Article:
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Starship’s upcoming fourth flight. SpaceX has announced that the next flight of Starship, now termed “Flight-4”, could happen as soon as June 5th at 8 am ET—pending regulatory approval (here’s Ars’ deep dive). In a detailed report on Flight-3, the company detailed the root causes of its failure and outlined objectives of the upcoming test flight, which will focus on a controlled entry for Starship as well as Super Heavy conducting a successful soft landing burn in the Gulf of Mexico. To reduce the landing mass of the world’s largest booster, the flight will also (probably temporarily) jettison Superheavy’s hot staging ring. (We wonder if a small creature with hairy feet might someday fish the once-glowing ring out of the gulf, unknowingly kicking off an epic adventure to rid Earth of evil.) Starship itself will forgo any on-orbit activities like those conducted during Flight-3, instead focusing solely on maintaining control during entry (and hopefully providing even longer live views of reentry plasma formation), with a ballistic trajectory that will have it again land in the Indian Ocean. Going forward, SpaceX hopes to continue to increase the cadence of Starship launches, following Flight-4 quickly with Flight-5, possibly as soon as a month later (although, as always, this is probably quite optimistic). For reference, Flight-2 came 7 months after Starship’s initial flight on April 20th, 2023; Flight-3 came 4 months later; and, Flight-4 is looking likely to launch less than 3 months after Flight-3. Regulatory approval may be easier for this flight since neither vehicle triggered its flight abort system—this means that if the FAA decides that the public was not endangered in any way, it may go ahead with certification of Flight-4 while Flight-3’s mishap report is still open (this will hold true for future flights as well).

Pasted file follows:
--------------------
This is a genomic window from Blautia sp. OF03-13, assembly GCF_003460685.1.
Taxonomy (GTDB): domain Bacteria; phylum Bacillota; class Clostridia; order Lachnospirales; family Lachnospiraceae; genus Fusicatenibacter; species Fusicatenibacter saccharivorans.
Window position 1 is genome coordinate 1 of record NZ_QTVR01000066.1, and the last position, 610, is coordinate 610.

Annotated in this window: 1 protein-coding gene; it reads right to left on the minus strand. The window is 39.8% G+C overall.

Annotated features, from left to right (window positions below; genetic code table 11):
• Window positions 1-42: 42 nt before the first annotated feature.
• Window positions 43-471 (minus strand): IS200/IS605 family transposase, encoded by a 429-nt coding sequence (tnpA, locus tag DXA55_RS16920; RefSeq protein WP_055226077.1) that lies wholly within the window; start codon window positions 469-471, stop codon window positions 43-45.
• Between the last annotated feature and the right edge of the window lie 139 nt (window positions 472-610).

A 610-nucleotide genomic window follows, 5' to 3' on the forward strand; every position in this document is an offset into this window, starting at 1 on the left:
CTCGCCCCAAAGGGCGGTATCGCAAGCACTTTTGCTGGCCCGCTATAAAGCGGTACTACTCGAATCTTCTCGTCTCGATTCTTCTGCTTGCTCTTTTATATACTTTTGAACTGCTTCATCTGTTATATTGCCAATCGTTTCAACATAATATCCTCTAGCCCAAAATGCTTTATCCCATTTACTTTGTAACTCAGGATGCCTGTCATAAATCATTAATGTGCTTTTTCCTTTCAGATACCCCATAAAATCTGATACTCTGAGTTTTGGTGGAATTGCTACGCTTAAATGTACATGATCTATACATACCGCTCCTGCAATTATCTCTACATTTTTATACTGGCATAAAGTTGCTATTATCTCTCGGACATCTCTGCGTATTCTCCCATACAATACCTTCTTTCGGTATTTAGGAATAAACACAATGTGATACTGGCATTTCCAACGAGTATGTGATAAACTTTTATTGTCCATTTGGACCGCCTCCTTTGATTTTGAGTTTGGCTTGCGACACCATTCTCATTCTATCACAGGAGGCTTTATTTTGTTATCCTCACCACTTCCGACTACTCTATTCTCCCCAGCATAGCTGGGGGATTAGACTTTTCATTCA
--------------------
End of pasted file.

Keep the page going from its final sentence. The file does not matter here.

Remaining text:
Starship S29 and B11 in the midst of a Wet Dress Rehearsal on May 20th. Credit: SpaceX

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Weird Papers